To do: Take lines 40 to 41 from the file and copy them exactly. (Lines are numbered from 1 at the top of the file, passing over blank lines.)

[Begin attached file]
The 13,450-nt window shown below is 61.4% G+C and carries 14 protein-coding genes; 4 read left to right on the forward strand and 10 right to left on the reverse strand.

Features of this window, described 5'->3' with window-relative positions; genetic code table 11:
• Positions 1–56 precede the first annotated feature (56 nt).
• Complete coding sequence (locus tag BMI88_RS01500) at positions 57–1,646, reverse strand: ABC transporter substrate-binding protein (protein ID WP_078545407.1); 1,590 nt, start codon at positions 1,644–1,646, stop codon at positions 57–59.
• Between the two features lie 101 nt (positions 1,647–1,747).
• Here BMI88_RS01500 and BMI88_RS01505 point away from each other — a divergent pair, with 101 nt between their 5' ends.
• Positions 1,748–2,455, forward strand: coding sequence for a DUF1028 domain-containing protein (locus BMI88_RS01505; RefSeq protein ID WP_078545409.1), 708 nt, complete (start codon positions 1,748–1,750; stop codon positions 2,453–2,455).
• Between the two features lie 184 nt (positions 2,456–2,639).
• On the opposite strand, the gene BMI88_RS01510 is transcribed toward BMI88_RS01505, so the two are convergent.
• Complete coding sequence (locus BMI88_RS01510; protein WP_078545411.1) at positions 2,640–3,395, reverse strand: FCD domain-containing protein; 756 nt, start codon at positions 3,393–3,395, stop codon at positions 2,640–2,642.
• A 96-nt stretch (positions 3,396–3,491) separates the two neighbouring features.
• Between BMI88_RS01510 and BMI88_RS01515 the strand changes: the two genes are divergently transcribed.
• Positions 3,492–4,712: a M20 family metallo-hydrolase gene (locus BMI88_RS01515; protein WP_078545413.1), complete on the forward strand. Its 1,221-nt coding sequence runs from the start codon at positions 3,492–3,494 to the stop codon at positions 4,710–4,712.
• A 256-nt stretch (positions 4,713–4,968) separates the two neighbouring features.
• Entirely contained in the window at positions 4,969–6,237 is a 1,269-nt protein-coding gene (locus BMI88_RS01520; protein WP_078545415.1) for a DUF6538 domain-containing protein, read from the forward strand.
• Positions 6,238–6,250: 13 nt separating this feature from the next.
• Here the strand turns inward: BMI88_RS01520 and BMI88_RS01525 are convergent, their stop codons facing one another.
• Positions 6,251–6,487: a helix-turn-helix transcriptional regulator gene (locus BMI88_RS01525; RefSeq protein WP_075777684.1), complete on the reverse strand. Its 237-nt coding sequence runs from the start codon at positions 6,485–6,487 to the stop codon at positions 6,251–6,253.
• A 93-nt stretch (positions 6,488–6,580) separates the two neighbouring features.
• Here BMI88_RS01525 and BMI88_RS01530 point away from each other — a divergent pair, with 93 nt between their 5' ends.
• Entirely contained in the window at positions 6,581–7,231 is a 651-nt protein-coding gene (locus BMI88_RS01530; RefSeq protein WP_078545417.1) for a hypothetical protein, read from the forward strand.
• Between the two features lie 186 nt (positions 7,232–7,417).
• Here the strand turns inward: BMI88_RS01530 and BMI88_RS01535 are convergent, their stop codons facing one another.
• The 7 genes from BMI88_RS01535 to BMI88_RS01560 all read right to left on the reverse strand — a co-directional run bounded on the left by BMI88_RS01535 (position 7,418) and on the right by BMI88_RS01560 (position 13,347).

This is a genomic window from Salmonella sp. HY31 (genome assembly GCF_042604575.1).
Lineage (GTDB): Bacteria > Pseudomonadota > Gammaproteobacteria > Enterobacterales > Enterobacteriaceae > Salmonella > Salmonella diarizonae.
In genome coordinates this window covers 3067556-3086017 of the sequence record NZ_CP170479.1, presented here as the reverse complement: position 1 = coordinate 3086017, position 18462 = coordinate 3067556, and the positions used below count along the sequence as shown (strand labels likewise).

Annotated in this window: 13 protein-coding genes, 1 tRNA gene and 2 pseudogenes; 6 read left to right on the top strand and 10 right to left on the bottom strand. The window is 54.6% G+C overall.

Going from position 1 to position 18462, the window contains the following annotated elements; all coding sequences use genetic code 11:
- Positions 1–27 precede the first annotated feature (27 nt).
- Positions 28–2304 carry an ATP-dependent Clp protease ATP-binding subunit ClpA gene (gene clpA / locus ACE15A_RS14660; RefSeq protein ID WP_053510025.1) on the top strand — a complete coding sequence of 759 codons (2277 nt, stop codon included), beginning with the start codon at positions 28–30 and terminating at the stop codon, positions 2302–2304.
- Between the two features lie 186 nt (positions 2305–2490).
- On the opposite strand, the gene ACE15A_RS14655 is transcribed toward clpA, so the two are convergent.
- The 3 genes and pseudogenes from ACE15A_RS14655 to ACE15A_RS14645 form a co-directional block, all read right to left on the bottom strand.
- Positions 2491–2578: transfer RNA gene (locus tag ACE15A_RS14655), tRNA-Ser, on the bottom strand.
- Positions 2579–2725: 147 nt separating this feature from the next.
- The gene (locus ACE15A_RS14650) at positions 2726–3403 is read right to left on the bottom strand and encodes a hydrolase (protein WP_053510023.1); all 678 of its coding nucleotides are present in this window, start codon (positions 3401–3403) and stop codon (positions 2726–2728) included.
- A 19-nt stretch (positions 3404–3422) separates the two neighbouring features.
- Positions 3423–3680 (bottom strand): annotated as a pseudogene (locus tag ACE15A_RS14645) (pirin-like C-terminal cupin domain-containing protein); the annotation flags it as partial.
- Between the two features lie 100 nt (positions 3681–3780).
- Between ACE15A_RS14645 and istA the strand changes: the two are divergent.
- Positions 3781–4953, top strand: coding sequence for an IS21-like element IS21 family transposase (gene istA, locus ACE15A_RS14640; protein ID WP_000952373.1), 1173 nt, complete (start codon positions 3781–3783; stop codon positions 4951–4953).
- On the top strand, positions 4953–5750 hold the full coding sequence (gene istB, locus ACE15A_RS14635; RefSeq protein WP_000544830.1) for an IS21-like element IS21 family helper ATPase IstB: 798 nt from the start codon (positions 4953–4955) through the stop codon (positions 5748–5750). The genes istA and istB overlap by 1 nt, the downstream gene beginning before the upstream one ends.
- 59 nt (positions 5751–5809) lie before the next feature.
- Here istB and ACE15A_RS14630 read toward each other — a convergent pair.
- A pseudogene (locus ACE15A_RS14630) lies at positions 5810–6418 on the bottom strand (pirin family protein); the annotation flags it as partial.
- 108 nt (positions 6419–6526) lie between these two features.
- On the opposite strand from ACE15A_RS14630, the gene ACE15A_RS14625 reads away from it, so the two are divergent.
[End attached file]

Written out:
- Between the two features lie 100 nt (positions 3681–3780).
- Between ACE15A_RS14645 and istA the strand changes: the two are divergent.